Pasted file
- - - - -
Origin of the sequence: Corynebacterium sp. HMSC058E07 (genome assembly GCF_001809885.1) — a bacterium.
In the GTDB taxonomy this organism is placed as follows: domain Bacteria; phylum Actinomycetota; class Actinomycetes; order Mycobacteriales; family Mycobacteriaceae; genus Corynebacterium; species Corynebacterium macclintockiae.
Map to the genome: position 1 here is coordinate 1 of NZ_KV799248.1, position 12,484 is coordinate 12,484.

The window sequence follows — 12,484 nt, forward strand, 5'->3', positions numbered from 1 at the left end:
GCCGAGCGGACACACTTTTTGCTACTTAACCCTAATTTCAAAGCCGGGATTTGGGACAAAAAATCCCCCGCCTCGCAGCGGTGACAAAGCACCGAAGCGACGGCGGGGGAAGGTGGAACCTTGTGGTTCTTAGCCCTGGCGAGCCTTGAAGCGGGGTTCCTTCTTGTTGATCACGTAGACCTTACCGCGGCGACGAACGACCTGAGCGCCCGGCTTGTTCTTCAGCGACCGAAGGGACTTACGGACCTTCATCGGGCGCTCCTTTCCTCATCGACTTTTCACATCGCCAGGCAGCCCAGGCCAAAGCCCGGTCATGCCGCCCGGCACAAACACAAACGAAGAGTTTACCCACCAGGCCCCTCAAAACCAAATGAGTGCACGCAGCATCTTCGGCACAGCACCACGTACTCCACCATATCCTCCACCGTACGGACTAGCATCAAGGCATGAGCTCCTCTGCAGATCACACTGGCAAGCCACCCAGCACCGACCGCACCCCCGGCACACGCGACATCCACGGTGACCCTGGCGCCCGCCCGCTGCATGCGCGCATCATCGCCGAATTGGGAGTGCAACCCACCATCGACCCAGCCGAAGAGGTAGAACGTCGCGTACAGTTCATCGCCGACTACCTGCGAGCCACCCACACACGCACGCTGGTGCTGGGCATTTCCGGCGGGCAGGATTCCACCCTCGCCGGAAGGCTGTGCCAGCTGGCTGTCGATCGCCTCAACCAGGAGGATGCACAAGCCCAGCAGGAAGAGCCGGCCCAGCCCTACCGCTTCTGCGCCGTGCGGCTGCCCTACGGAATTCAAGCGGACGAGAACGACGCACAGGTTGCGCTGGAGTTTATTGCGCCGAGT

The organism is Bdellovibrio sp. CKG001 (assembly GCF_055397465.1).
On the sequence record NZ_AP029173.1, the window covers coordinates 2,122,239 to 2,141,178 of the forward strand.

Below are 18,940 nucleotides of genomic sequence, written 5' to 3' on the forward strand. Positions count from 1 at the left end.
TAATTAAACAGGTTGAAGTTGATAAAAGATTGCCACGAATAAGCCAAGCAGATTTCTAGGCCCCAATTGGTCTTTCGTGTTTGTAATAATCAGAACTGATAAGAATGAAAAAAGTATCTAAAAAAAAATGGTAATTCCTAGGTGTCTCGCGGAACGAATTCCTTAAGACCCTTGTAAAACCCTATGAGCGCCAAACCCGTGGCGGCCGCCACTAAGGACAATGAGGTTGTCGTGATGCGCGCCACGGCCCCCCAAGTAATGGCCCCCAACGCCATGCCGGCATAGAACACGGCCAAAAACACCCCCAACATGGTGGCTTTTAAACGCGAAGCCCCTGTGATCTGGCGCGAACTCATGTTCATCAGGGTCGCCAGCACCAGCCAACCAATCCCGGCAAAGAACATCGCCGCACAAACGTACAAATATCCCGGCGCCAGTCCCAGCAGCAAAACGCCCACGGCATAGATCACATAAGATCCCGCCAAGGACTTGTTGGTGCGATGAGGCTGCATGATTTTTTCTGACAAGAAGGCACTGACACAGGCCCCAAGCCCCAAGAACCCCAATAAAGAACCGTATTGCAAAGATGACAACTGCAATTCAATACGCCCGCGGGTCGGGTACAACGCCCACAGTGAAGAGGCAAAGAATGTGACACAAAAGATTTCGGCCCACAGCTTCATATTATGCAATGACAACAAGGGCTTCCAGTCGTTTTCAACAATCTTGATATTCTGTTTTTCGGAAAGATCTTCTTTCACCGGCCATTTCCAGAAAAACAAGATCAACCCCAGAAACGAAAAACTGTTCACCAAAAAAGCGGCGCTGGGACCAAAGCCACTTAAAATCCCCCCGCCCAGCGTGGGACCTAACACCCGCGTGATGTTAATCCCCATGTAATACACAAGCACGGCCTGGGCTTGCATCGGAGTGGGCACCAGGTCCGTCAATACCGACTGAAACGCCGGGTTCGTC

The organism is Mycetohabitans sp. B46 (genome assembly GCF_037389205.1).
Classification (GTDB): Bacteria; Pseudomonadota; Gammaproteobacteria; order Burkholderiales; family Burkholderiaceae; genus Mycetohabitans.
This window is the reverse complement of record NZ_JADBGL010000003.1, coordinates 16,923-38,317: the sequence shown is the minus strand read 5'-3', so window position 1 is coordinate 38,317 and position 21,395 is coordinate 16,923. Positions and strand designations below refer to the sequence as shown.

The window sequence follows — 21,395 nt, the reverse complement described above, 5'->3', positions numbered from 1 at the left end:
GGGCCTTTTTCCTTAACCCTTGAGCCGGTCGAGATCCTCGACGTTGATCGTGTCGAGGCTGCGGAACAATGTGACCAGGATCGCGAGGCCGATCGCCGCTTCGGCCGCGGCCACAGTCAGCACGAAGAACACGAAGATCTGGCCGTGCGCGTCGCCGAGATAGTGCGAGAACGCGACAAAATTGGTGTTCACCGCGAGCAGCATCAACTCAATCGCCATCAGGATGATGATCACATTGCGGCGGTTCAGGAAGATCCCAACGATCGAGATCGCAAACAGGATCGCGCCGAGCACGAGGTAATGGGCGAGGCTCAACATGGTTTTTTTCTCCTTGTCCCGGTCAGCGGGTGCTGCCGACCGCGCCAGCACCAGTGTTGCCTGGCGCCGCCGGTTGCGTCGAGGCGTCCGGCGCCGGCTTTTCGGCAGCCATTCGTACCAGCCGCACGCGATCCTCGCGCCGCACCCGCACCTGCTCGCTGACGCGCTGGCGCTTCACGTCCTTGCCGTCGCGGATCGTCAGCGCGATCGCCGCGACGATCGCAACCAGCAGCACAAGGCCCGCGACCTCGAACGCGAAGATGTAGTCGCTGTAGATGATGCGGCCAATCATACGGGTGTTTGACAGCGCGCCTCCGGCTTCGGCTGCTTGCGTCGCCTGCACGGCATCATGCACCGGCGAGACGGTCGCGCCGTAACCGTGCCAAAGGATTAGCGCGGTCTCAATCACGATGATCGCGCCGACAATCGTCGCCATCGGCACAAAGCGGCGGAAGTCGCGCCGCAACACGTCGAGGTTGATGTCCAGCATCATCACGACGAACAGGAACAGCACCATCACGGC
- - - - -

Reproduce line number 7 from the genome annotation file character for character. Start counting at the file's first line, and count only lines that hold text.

On the sequence record NZ_AP029173.1, the window covers coordinates 2,122,239 to 2,141,178 of the forward strand.